Former president Barack Obama will speak Thursday at a Stanford University forum on media disinformation alongside a group of allies linked to fake news scandals, including his former aide Ben Rhodes.
Obama will give the keynote speech at the symposium as part of his personal crusade to fight disinformation in the digital domain. He announced this week that the Obama Foundation will work with experts to combat disinformation, which he said poses "real challenges" for democracy. Obama reportedly joined the fight after discussions with Apple heiress Laurene Powell Jobs, who has funded a network of fake local news sites that push Democratic talking points.
Obama's foray into the debate comes as Democrats have pressured social media companies to aggressively combat disinformation. Speakers at the Stanford forum will discuss the role of tech companies and the U.S. government in reducing political polarization.
Some of the speakers, including Obama, have themselves been accused of pushing false, politically divisive information, raising questions about their participation in a disinformation event.
Obama was awarded the 2013 "Lie of the Year" for declaring, "if you like your health care plan, you can keep it," in order to sell Obamacare to the American public. Rhodes, a national security adviser to Obama, admitted in 2016 that he manipulated journalists in order to push favorable but misleading stories in the media. Rhodes bragged about creating an "echo chamber" of reporters who amplified White House spin. Rhodes also said he "largely manufactured" a narrative about the timeline by which the Obama administration began negotiating with the Iranian government about its nuclear energy program.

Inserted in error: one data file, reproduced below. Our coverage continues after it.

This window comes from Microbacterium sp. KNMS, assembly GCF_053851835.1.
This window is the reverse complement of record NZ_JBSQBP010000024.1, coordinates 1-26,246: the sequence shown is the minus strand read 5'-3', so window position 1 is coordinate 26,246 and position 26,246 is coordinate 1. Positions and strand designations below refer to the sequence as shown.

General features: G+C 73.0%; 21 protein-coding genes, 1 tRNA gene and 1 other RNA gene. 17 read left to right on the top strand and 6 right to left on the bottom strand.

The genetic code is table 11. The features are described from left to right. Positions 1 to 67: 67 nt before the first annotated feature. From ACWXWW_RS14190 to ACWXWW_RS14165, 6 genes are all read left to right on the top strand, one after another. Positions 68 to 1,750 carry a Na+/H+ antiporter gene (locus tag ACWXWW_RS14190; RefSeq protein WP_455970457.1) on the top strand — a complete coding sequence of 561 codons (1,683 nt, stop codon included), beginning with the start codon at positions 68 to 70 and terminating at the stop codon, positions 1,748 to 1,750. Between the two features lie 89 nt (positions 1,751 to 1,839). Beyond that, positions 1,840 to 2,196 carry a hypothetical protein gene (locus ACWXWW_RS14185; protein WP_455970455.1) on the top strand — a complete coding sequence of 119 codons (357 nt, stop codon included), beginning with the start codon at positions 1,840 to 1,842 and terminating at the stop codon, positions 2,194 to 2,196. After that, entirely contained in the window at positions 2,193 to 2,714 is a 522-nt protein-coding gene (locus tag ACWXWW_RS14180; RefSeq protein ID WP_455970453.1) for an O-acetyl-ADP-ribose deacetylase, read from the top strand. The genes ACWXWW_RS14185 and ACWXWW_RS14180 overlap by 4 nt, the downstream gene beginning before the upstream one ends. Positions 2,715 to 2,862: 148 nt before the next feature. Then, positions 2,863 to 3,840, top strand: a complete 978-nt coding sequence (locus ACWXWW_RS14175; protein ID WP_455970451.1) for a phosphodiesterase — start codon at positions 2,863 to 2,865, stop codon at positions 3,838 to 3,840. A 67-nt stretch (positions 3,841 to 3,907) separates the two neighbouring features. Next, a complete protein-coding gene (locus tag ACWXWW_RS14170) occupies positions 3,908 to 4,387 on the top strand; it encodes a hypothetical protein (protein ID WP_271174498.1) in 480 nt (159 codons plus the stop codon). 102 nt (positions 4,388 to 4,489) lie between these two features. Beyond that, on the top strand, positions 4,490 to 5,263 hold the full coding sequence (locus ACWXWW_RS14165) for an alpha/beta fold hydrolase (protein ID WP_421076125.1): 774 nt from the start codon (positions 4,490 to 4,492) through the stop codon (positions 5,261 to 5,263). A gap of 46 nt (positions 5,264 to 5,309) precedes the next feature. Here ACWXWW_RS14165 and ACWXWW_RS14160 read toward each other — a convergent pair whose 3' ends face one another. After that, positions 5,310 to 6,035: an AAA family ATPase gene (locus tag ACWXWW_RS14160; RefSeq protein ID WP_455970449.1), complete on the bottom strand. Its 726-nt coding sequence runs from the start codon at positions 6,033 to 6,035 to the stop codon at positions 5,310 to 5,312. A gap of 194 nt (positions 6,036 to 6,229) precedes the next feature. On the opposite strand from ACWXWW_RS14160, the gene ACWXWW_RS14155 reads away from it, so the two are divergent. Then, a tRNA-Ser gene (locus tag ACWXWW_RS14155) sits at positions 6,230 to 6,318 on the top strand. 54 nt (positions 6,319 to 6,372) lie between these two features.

Two lesser-known panelists have been at the center of disinformation firestorms. Rashad Robinson, the president of the civil rights group Color of Change, repeatedly pushed the false claim that actor Jussie Smollett was the victim of an anti-gay, anti-black hate crime in Chicago in 2019. Robinson pushed the hoax even after evidence emerged that Smollett lied to police about the attack. Renee DiResta, a Stanford researcher moderating a session with Obama, advised a technology company that created fake Russian bots in order to influence Republican voters in the 2017 Alabama special election. DiResta told the Washington Post she knew the tech company was involved in the Alabama race, but she denied knowing about its deceptive tactics.
Robinson and DiResta are speaking on a panel about the U.S. government's role in "facilitating consensus and reducing polarization at home."
In addition to a post at Stanford, DiResta is a fellow at the Emerson Collective, the media investment company owned by Jobs. The company has invested in outlets like the Atlantic, Axios, and Ozy, a failed pop culture website under investigation for fraud. Jobs recently hired a public relations firm, Sunshine Sachs, that has worked for Jussie Smollett and disgraced Hollywood mogul Harvey Weinstein.